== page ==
Jan 9 2013 Birkenhead News
Alien fish caught in our midst!
WAR was declared this week on an “alien” fish species in Wirral.
Specialists from the Environment Agency donned protective body suits and face masks to remove a non-native species known as Topmouth Gudgeon from Larton Livery Fishery in Frankby.
The mission started with a fish rescue on Monday and Tuesday, which saw all native fish stocks being taken from the waters and temporarily stored at the Environment Agency’s fisheries depot in Winsford.
Today a chemical piscicide, known as Rotenone, will be released to remove the gudgeon population.
The Environment Agency said Topmouth Gudgeon was an alien species of fish to the UK and increased the risk of new diseases and parasites for native fish.
It also increases competition to native fish for food and habitat and is known to eat the eggs and larvae of native fish.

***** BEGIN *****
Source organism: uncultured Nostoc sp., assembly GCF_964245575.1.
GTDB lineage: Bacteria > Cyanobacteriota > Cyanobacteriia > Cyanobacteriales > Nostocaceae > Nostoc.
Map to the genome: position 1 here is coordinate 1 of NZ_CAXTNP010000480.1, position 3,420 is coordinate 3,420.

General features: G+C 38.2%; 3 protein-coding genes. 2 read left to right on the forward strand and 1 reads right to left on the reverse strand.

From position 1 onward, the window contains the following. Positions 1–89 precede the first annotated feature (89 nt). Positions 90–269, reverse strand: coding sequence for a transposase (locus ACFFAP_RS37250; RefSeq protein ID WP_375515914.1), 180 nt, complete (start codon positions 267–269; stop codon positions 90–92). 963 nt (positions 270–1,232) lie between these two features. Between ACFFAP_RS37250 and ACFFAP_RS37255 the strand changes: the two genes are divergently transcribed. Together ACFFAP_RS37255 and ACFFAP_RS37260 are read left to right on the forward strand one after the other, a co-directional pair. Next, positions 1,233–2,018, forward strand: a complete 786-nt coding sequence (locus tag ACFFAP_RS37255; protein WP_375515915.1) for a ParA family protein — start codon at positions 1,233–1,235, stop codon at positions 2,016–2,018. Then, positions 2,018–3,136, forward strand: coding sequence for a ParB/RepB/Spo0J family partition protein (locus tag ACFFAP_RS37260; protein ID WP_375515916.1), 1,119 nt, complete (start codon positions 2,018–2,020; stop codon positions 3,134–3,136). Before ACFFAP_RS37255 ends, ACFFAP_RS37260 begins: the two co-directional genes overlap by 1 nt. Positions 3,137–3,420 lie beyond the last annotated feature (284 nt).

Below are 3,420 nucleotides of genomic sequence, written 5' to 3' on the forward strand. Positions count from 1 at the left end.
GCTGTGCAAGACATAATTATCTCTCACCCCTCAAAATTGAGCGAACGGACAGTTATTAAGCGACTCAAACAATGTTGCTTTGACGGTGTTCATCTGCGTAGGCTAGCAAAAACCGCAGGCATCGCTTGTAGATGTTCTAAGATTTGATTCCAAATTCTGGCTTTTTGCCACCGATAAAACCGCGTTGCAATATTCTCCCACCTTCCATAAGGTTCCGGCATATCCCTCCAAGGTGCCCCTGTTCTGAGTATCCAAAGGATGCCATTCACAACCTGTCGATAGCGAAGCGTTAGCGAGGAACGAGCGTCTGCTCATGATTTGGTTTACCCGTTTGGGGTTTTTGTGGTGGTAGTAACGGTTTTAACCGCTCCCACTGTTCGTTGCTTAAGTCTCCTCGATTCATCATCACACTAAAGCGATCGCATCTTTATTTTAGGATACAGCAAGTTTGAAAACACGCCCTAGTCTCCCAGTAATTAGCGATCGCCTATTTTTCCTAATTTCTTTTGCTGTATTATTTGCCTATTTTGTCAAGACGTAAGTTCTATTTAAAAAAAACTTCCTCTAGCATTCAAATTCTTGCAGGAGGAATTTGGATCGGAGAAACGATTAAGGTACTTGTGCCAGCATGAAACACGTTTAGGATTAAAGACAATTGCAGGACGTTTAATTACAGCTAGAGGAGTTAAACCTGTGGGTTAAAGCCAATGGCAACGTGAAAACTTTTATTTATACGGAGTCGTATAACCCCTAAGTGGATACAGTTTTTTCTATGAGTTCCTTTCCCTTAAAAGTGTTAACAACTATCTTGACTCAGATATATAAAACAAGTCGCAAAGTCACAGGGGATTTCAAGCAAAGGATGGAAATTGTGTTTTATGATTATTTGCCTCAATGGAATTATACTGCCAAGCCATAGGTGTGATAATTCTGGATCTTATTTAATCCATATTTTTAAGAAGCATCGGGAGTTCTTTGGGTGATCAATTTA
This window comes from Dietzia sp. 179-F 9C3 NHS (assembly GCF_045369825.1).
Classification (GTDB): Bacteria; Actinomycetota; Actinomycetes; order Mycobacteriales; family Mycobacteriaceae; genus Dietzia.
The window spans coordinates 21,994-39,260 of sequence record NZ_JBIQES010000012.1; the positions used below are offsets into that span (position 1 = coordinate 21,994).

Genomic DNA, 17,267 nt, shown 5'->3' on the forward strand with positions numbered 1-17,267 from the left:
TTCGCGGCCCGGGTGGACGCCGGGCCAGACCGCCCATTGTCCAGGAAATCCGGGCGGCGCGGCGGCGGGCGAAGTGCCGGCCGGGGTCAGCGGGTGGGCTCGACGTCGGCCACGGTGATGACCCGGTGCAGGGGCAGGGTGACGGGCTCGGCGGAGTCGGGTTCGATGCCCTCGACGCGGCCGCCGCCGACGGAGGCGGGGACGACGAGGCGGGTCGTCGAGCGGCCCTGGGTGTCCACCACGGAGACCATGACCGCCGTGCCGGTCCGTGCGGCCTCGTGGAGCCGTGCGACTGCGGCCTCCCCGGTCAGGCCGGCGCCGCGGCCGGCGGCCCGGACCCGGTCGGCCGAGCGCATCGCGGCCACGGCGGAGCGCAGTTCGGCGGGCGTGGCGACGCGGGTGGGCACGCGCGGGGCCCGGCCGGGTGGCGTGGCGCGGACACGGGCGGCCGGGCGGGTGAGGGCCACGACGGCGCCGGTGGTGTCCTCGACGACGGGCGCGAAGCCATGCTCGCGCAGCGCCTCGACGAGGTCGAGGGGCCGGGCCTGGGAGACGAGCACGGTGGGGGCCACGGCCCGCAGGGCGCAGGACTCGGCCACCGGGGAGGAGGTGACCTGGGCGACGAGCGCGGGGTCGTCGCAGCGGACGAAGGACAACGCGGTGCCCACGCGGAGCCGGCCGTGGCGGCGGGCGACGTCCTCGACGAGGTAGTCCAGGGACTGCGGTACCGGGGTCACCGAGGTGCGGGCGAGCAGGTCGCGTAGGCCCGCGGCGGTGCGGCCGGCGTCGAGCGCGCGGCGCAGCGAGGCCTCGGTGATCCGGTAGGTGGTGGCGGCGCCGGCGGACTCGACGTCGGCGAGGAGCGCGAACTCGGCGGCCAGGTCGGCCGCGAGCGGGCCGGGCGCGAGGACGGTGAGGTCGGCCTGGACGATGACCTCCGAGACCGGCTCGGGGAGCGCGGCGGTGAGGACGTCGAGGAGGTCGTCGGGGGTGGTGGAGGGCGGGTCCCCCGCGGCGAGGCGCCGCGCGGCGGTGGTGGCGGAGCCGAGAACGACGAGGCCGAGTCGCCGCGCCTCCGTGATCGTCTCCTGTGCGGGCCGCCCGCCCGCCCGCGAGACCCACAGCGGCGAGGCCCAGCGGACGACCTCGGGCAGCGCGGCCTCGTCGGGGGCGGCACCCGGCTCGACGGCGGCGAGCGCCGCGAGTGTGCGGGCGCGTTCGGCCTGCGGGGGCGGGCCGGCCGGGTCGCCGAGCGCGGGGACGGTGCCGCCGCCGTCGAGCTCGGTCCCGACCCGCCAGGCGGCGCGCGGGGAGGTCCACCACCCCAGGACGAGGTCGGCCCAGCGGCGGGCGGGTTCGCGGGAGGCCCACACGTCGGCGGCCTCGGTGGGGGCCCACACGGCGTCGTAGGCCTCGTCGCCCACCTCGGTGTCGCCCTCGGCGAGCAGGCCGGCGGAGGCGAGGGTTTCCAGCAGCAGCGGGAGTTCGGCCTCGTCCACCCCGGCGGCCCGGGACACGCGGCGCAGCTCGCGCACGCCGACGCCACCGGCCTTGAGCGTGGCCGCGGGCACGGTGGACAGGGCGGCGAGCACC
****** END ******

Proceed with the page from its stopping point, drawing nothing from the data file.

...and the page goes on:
The small fish reproduce rapidly, spawning up to four times a year.
Steve Powell, Strategic Fisheries Specialist, said: “We have taken swift action to remove the Topmouth Gudgeon at Larton Livery, as they pose a risk to the health and quantity of native fish stocks such as salmon and trout.”
The fishery will be replenished after the gudgeon population has been brought under control.
The Environment Agency said it hoped to return the native fish stocks in early February.
Topmouth gudgeon – or Pseudorasbora parva – is originally from eastern Asia and at 2 to 7cm, is around the same size as the UK native gudgeon.
It is classified as non-native and high risk under the Import of Live Fish Act 1980 but has been found in waters across the country.
It is likely they were introduced into the ecosystem through the ornamental fish trade.
Kirk Farrell, owner of Wirral Angling Centre in Tranmere, said the move was likely to be welcomed by anglers fishing for other species like carp.
He said: “I would say they’re doing it in the interests of the anglers and the owner. You never know what diseases Topmouth Gudgeon could spread and it could end up wiping out the existing stocks, which would cost a lot to replace.
“Topmouth Gudgeon are a very small species and they’re not indigenous to this country. They’re not a target species for anglers.”